An Essay on Edgar Allen Poe

Aiko Heiwa

Power Star
Banned User
An essay on Edgar Allen Poe for my Language Arts Class

Edgar Allen Poe explored various themes in his works. Poe explored the similarities between the emotions of love and hate in many of his works, the most prominent of which is “The Tell-Tale Heart” and “William Wilson”. Poe shows that these two supposedly opposite emotions actually blend into each other. The psychological torture of narrator is the result of him both loving himself and hating his rival.

In “The Tell-Tale Heart”, the narrator’s torture comes from his simultaneous love of the old man he takes care of and the hatred of the vulture eye that the old man has. This results in the narrator murdering the old man, whilst thinking he only destroyed the evil eye, he murdered the person he loved.

This torture shows that that love and hatred are inseparable and depend on each other.

In many of Poe’s tales of horror, the characters wage internal conflicts by creating alter egos or assuming alternate and opposite personalities. In “The Black Cat”, the narrator turns from a gentle animal lover to an evil kitty killer. The horror from “The Black Cat” derives from the narrator’s killing of his cat Pluto, who is reincarnated as the second cat, which haunts the narrator’s guilty conscience.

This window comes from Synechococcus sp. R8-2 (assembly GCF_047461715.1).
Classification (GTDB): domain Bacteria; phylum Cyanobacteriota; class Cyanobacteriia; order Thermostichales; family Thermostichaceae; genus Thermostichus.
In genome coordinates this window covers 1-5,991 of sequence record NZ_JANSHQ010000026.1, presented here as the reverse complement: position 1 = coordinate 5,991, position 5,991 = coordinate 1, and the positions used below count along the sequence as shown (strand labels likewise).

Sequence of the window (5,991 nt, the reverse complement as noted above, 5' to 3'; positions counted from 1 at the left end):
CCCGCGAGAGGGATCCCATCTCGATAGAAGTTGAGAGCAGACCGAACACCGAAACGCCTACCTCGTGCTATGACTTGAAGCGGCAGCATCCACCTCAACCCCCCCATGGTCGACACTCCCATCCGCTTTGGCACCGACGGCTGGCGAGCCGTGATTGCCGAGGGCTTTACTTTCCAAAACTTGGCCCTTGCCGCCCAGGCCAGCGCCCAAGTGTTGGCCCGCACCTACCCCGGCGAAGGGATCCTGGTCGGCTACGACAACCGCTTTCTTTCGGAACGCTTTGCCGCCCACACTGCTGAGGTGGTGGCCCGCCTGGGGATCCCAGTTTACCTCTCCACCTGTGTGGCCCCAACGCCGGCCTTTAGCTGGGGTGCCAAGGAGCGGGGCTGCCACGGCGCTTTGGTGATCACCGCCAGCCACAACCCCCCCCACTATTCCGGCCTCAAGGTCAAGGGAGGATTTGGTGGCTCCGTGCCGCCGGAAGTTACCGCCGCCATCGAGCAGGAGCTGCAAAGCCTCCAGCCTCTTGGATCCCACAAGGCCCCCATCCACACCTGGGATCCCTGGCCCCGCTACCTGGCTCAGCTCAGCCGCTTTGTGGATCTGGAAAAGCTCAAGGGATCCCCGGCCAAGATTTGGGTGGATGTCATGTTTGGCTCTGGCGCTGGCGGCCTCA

Although the narrator tries to forget the murder of his cat, the gallows appear as the colour of Pluto’s fur, this causes the narrator to go insane and murder his wife.

In several of Poe’s stories and poems, it shows the power of the dead over the living, in “Ligeia”, the man still grieves over his dead wife, even when he sleeps with his new wife. His love for his dead wife shows that love can resist the permanence of death.

In many of Poe’s murder stories, Poe uses animalistic acts to emphasize murder. Animals kill, they fight, it all emphasizes murder and animalistic acts of cruelty. Animals signal the absence of human reason and morality, although, sometimes, humans prove to be more cruel then their beastly counterparts.

In “The Tell-Tale Heart”, the narrator’s goal is to separate the old man from the evil vulture eye, which he describes as being “pale-blue, with a film over it”, the narrator attempts to justify is actions by likening himself to a helpless animal threatened by a large predator.

In some of Poe’s stories and poems, characters use masquerade to leave themselves vulnerable to crime. Masquerade carries the traditional meanings of joy and social liberation. Reality is suspended and people can temporary assume other identities. In “William Wilson”, the masquerade is where the narrator receives his double insult. At a masquerade party where all the guests wear exotic and extravagant costumes, whilst the narrator and his double don the same Spanish outfit. This double Wilson comforts the narrator enough to anonymously murder his double.

In “The Masque of Death”, the guest dressed showing the bloody effects of the Red Death mocks the horror of the party in the midst of the suffering peasants. This allows him to enter the party and kill his victims one by one.
Poe = awesome

never forget